Indian Army cracks down on Naga militants at Myanmar border
Indian Army early Wednesday morning encountered members of the banned National Socialist Council of Nagaland (Khaplang) [NSCN (K)] along the India-Myanmar border. It, however, refuted claims that it was a surgical strike.
“It is reiterated that own troops did not cross the international border,” the Eastern Command said.
The Army claimed to have caused “heavy damage to the insurgent group”. According to an Eastern Command statement, an Army column came under fire while operating along the border.
“Own troops reacted swiftly and brought down heavy retaliatory fire on the insurgents,” it said. The Army said it has inputs of a large number of casualties suffered by the insurgents.
An earlier tweet by the official handle of the Eastern Command identified the insurgent group as NSCN(K).
The Army did not release any photographs or the exact number of casualties.
Confusion on the number of casualties and the site of the encounter prevailed. Isak Sumi, a senior NSCN(K) operative based out of Myanmar, wrote about the operation. He claimed three Indian Army personnel died in firing and there were no casualties to the insurgent group.
The Army said the operation started at 4.45 AM. Sumi claimed the encounter began at 3 AM when a group of insurgents at a makeshift camp close to Langhku village, about 10-15 kilometres inside Myanmar, “detected a column of Indian Army”.
The encounter was on till 10 am, and it was an elite unit of the insurgent group, Sumi said.
Army’s Eastern Command denied any casualties to its troops.
NSCN(K) which abrogated the ceasefire agreement with Government of India government has been involved in a series of high-profile attacks on the Army.
In 2015, it had ambushed a convoy of the elite 6 Dogra Regiment in Manipur’s Chandel, killing 18 soldiers. Indian Army had retaliated with an operation carried out by the Special Forces, targeting NSCN(K) camps inside Sagaing division.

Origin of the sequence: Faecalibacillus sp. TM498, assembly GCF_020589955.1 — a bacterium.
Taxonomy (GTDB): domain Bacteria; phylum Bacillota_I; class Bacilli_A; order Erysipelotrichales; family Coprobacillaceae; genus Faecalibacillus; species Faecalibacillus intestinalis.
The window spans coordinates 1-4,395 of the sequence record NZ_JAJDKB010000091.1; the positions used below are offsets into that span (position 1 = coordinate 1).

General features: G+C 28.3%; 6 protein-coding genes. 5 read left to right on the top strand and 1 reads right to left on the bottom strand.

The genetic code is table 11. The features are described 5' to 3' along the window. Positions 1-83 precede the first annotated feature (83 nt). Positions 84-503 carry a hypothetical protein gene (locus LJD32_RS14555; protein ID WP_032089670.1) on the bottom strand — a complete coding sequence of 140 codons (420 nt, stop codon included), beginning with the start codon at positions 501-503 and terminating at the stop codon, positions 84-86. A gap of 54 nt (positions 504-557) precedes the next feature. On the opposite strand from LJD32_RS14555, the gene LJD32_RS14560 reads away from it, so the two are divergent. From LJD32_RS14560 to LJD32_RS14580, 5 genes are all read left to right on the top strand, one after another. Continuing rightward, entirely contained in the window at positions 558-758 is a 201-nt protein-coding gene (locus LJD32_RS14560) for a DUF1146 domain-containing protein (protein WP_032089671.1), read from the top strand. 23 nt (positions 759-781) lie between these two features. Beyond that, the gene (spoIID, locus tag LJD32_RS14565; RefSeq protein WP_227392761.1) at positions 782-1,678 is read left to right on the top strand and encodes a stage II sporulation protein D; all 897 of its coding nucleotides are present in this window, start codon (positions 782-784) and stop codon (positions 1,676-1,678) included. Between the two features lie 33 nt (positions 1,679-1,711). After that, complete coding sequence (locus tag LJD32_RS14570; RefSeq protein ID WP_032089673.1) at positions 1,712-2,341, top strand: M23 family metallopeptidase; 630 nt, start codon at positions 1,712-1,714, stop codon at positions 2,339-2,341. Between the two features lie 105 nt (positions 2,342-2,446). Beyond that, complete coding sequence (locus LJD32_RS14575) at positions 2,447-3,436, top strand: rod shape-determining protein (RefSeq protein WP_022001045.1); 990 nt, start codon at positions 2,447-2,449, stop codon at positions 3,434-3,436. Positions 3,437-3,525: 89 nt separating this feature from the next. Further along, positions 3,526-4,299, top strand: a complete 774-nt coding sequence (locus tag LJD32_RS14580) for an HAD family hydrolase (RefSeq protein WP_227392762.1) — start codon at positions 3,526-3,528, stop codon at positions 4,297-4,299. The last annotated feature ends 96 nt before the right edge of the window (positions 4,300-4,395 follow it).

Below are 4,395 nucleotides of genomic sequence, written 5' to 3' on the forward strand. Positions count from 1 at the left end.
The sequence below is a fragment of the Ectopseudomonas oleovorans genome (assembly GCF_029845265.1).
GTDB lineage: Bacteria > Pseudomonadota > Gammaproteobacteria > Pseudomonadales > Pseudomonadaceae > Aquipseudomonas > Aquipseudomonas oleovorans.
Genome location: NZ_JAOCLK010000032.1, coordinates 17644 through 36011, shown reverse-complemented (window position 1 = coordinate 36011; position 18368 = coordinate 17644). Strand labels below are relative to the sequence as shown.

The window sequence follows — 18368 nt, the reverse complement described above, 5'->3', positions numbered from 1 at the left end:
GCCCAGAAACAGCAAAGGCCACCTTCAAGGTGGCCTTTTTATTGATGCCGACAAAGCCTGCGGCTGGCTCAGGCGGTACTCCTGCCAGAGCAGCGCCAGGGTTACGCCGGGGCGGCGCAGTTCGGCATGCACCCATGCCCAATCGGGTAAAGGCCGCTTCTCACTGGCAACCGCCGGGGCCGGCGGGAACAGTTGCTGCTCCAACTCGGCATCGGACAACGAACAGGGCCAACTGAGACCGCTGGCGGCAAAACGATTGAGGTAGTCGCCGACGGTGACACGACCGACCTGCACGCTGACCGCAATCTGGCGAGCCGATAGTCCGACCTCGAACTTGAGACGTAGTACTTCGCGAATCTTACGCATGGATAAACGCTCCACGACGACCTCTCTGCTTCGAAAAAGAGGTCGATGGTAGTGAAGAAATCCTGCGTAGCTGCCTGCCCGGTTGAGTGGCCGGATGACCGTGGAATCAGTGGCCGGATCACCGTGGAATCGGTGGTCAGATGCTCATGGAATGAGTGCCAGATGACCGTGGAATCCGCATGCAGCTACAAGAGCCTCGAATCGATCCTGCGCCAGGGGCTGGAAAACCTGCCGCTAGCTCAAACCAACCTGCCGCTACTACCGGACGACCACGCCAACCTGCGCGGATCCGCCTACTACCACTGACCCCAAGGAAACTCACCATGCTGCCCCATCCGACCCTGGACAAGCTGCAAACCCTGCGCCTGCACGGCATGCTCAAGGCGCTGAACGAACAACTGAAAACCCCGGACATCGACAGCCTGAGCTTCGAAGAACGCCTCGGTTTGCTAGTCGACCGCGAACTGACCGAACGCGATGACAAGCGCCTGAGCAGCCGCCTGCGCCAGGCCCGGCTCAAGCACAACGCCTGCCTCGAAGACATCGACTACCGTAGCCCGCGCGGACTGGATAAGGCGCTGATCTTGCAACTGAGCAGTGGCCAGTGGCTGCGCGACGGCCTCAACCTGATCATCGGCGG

Concrete details of the number of casualties to the insurgents remained sketchy. Army Chief Bipin Rawat, then the general officer commanding in Dimapur oversaw the operation.
With an eye on China and insurgent outfits such as NSCN(K) and ULFA (I) operating with ease from the jungles of Myanmar, India shored up support to the Burmese Army with a hope of help in reining in these groups. Beside supplying weapons, and training the Burmese security forces, both sides have also increased security cooperation along the border.
Even as the rest of the world was targeting the Burmese military on its excesses in Rakhine, India, trying to strike a balance, was hosting the Burmese Navy Chief. Earlier, the Burmese Army chief was on an extensive visit to India. There have been a series of other high-profile visits by security officials.
Meanwhile, experts reckon that the death of SS Khaplang, the NSCN(K) chief who died in a camp in Taka in Sagaing division in June 2017, and the ensuing vacuum have given an opening to both India and Myanmar to take advantage of the post Khaplang scenario. Khaplang, a Hemi Naga was averse to talks with India.
The Union government has been seriously pushing for a settlement with the Nagas. After the framework agreement, a detailed agreement is expected soon, between the Indian government and the NSCN (Isak-Muivah).
To make sure that all the Naga groups are part of the exercise, leaders of the six major Naga outfits beside the NSCN (IM) were invited by the Centre’s interlocutor RN Ravi to take part in the talks.
According to a report as many as 16 leaders of the six groups: GPRN/NSCN, FGN, NNC, NPGN/NNC (NA), NSCN (R) and the NNC/GDRN were in Delhi for talks on Wednesday.
The leaders participating in the talks include Kitovi Zhimomi of GPRN/NSCN, Wangtin Naga and P Tikhak of NSCN-R, V Nogi of NNC, the report said.
Editing by Joyjeet Das